What Does Personal Training Typically Cost?

Personal Training

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You know that feeling you get when you’re watching an infomercial, and they show a person doing a bunch of crunches? It’s like, “This is it? That’s all I have to do?”

Well, if you’re new to personal training and wondering what it’s going to cost you, we can help. You see, personal training is often branded as expensive—but that’s not always the case! A Google search for “average personal trainer cost” turns up $50 per 60-minute session as the most common range. While this number may be accurate for some trainers or in some areas, it certainly doesn’t reflect the full range of prices for one-on-one workouts.

The truth is that personalized assistance doesn’t come cheap. But if you want the best results possible from your workout program and don’t want to waste time on ineffective exercises or activities, why wouldn’t you want to pay more? You certainly don’t want cheap when it comes to your health (and neither do we!). So what does personal training typically cost? We’ll tell you in just a minute—but first, let’s dive into why this info matters and how it can help you make an informed decision about how much money to spend on your fitness goals.

Why Personal Training Matters?

You’ve decided to take control of your health, and you’re ready to make a change. But before you dive into that new workout routine, it’s important to know what kind of budget you’ll need to work within.

One of the most popular ways people are getting fit is through personal trainers. Personal trainers can help you design an exercise plan that works for your body and your goals, but they don’t come cheap—you can expect to pay around $50 per 60-minute session. This cost may seem high at first glance, but let’s take a look at why it’s actually worth it:

Personal training doesn’t just mean a one-on-one session with an expert who knows how to help you meet your fitness goals—it also means personalized assistance. A good trainer will look at your schedule and lifestyle and create a program that fits perfectly into both so that you can go home after work or class and feel confident in what comes next. They’ll also be there if something goes wrong during or after your workout—like if you need help with an injury or have questions about nutrition or supplements.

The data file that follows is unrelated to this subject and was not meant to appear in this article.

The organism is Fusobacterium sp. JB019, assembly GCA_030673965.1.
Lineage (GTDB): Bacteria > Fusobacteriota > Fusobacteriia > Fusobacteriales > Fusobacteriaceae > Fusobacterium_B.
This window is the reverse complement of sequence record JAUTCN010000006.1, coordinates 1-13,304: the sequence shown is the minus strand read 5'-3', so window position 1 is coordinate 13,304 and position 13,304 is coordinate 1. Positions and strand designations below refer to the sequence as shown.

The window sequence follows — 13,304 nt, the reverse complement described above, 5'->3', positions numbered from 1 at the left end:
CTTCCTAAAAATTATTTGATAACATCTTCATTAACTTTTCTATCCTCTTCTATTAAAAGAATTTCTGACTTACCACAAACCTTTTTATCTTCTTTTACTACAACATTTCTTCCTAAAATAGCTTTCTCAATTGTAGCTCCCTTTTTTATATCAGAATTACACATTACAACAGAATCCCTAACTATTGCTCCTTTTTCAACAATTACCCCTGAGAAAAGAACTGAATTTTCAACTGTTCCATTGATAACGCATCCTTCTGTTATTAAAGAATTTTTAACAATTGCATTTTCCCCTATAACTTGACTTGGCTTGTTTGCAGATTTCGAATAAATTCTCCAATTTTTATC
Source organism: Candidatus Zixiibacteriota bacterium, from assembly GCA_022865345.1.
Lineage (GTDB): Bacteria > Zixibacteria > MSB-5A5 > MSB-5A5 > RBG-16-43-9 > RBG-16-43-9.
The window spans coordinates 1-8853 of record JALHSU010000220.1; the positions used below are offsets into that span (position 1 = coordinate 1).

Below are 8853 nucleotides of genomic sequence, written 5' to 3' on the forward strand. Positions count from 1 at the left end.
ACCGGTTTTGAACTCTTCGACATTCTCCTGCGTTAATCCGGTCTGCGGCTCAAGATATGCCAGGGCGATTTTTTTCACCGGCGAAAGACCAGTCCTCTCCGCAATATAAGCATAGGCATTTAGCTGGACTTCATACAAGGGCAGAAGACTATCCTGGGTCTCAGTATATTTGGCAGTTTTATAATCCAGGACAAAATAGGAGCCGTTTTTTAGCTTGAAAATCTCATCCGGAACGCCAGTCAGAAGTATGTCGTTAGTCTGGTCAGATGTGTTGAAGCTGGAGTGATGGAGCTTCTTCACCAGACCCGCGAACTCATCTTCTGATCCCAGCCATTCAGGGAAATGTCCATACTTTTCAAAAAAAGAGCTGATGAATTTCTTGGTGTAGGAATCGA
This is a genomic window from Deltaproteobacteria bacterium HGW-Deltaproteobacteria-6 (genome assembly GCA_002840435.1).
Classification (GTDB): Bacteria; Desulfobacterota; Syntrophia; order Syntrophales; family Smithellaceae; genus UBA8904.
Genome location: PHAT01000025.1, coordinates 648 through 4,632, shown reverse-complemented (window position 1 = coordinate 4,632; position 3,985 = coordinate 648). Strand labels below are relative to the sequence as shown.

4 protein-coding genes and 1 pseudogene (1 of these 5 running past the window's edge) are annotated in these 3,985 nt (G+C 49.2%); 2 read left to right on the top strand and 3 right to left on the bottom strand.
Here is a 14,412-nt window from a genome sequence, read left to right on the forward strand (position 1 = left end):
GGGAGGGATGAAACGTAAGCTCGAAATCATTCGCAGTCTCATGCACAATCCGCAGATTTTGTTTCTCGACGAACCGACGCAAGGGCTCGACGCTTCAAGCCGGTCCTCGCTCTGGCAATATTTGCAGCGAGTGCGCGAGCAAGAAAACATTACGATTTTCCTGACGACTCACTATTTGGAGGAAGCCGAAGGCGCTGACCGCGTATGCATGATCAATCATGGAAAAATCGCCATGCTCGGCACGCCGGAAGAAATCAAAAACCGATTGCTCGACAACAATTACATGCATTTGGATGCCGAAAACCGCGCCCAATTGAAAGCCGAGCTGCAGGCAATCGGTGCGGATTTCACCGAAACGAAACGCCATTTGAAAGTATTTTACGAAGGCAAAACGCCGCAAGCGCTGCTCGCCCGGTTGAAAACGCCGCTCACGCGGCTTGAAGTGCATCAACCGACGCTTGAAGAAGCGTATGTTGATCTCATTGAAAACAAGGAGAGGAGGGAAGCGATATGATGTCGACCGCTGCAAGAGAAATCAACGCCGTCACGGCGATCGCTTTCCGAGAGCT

Overall, having a personal trainer can help you achieve your fitness goals more effectively and efficiently. And while the cost may be higher than other options, it’s worth it when you consider all that you’re getting in return.

So How Much Does Personal Training Typically Cost?

$35 to $100 per hour is the average price for a personal trainer. Some trainers may charge less, while others may charge more. It all depends on their experience and what they’re offering. For example, some trainers may offer additional services like nutrition counseling or workout programming in addition to personal training sessions.

These extra services will likely cost more than just the personal training sessions alone. You can expect to pay anywhere from $50 to $100 per hour for these additional services.

For general personal training, expect to pay between $40 to $70 per hour.

Beyond specialized assistance, one thing that may affect the cost is how many sessions you’re going to have with your trainer.

Typically, if you’re just starting out, you’ll have a few introductory sessions at a lower price point. And as you get more comfortable, you may purchase additional sessions at a higher price point.

Personal trainers typically have different rates for private, semi-private, and group training sessions. Private sessions are the most expensive option since it’s just you and your trainer working one-on-one.

Semi-private sessions involve two to three people working with the trainer simultaneously. These tend to be less expensive than private sessions but more expensive than group training sessions.

Group training sessions are the most affordable option since you’re sharing the trainer’s time with a larger group of people (typically four to six people). Some gyms and studios offer unlimited personal training packages, which allow you to work out with a trainer as many times per week as you’d like for one flat price.

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